SitRep: The Debate Hits ISIS, Cyber, Nukes; A Look at New Russian Tactics in Syria
Nuke Surprises, ISIS, Some Cyber, and Little Else; And Lots More
Debate in the books. One candidate has published a plan to defeat the Islamic State. One claims to have a secret plan to do the same. And On Monday night, Hillary Clinton and Donald Trump hit each other for their approach to the subject.
In a wide-ranging first presidential debate of 2016, the Democratic and Republican candidates for president squared off — vaguely, and briefly — on national security issues, with ISIS taking up most of the air in the room. But there were some notable absences. Syria — where U.S. and NATO aircraft have hit tens of thousands of targets over the past two years — and Afghanistan, America’s longest war where 7,000 American troops and 5,000 NATO troops remain on the ground, were all but ignored.
On ISIS, Clinton pledged to ramp up airstrikes and launch an ”intelligence surge” to track down the group’s leaders and identify radicalized individuals in the West, while Trump kept any thoughts he might have on the fight secret, complaining again that Washington should have “kept the oil” after invading Iraq in 2003.
FP’s Molly O’Toole stayed up late so you didn’t have to, and has lots more on the debate.
One significant, of overlooked, moment came when Trump appeared to turn decades of U.S. nuclear policy on its head, saying, “I would certainly not do first strike.” If Trump ruled out the policy of reserving the right to conduct a first nuclear strike on an enemy — as President Barack Obama recently considered doing, before deciding against it — the move would represent a sea change in American policy.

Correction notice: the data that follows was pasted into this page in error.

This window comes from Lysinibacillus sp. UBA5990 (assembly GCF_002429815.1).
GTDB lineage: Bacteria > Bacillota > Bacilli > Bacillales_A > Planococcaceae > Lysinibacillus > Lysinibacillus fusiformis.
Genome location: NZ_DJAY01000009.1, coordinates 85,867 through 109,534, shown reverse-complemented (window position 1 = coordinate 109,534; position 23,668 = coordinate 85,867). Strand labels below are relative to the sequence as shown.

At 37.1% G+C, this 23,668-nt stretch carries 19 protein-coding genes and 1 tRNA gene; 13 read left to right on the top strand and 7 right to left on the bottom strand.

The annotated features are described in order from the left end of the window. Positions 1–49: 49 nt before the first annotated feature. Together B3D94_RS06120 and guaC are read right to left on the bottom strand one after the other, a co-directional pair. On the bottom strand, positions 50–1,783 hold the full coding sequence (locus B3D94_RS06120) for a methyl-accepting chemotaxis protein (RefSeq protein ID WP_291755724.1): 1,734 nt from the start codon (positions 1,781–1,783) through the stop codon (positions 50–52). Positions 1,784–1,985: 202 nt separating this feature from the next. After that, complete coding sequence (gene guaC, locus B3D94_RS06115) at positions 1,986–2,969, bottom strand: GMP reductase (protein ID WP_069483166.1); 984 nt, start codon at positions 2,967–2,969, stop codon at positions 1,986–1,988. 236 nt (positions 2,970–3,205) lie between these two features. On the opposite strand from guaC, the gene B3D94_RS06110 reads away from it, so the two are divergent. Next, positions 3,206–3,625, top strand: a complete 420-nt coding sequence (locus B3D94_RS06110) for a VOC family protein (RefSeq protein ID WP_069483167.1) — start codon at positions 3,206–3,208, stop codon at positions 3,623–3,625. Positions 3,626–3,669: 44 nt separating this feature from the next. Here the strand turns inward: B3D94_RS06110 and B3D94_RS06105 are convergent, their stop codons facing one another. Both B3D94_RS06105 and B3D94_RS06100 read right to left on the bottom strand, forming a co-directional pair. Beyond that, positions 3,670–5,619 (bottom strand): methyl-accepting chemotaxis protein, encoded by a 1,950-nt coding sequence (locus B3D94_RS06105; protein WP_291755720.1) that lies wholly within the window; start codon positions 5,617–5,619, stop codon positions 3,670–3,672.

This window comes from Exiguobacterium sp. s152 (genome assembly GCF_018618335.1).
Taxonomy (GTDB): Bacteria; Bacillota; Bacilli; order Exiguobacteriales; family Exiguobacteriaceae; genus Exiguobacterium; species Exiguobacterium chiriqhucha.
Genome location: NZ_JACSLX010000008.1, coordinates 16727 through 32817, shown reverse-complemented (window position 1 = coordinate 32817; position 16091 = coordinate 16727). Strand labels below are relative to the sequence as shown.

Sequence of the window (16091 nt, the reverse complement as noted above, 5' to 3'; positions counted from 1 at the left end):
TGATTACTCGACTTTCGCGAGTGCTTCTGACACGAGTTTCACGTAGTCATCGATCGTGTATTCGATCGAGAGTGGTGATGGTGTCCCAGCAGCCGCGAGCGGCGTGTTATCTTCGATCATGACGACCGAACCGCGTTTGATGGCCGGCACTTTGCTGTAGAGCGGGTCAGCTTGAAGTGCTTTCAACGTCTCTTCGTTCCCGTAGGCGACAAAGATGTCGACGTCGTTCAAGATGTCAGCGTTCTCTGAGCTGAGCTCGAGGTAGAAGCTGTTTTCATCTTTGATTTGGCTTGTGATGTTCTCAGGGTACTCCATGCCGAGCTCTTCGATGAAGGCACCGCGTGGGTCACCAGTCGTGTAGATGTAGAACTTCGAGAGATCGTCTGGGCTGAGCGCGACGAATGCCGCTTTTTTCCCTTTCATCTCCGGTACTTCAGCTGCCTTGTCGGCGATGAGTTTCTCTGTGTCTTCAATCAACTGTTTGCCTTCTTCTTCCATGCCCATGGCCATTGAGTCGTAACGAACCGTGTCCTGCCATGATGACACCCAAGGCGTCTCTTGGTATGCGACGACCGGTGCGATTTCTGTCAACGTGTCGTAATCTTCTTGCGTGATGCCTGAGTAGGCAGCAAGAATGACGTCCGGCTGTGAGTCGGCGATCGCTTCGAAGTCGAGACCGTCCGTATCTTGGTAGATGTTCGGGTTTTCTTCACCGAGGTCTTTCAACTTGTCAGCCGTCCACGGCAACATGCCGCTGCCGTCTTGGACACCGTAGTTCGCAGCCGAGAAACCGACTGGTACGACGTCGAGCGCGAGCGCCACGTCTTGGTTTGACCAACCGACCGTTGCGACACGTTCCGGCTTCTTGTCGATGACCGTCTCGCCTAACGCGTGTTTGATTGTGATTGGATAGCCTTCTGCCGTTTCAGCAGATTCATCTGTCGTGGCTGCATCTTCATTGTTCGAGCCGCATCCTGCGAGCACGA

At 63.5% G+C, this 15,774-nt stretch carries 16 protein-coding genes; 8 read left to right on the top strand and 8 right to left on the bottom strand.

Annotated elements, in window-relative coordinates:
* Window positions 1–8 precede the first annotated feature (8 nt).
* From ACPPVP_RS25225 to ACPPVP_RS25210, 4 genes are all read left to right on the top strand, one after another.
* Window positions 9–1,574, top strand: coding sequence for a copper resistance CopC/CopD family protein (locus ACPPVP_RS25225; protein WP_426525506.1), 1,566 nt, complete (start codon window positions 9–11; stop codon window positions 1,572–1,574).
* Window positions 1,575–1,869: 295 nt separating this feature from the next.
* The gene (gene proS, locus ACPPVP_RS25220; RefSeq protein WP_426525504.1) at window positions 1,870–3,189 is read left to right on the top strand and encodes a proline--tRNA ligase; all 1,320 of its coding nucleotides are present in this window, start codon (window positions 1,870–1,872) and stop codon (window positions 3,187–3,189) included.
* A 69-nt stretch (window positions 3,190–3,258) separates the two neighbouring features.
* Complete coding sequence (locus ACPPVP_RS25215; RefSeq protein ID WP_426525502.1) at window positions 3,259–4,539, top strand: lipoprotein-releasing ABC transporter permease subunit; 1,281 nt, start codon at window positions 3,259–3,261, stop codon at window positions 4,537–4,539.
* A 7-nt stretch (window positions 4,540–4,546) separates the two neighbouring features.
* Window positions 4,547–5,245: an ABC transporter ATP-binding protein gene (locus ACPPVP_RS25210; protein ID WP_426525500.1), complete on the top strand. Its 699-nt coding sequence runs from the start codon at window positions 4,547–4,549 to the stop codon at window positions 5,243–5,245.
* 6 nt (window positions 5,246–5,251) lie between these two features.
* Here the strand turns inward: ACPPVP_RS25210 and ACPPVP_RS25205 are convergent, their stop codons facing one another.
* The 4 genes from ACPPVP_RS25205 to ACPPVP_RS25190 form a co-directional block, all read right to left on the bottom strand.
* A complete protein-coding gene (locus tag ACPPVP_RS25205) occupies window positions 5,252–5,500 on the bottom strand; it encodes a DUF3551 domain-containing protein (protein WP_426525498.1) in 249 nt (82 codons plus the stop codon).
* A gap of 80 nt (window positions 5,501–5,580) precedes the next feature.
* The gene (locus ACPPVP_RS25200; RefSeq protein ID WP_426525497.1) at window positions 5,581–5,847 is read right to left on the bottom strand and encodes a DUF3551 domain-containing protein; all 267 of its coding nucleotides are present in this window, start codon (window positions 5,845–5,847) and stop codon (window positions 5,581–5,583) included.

Nuke spending. Trump also complained that other countries have increased their nuclear strike capabilities, while the United States has fallen behind. Defense Secretary Ash Carter actually agrees with that one. Speaking at Minot Air Force Base N.D. on Monday, Carter said that while spending billions on the U.S. nuclear triad is “not intended to stimulate competition from anyone else, we know they aren’t having that effect because the evidence is to the contrary. We didn’t build anything new for the last 25 years, but others did — including Russia, North Korea, China, India, Pakistan, and, for a period of time, Iran — while our allies around the world, in Asia, the Middle East, and NATO, did not.”
Russia’s big bomb. Aleppo continues to be bombarded by a continuous wave of Syrian government and Russian warplanes, flattening whole parts of rebel-held parts of the city. FP’s Paul McLeary takes a look at two new wrinkles in how Russia is waging war in the country: for the first time dropping its massive, 1,000-lb. “bunker buster” bomb on densely-populated civilian targets in Aleppo, while deploying its Su-25 Frogfoot strike plane to more closely support Syrian ground forces battling anti-regime rebels.
Washington is also increasingly worried that Arab allies from the Gulf states, frustrated by the collapse of the U.S./Moscow brokered ceasefire last week and the continuing chaos in Syria, may begin sending ground-to-air MANPADS to Syrian rebels, who would likely then aim them at Russian planes.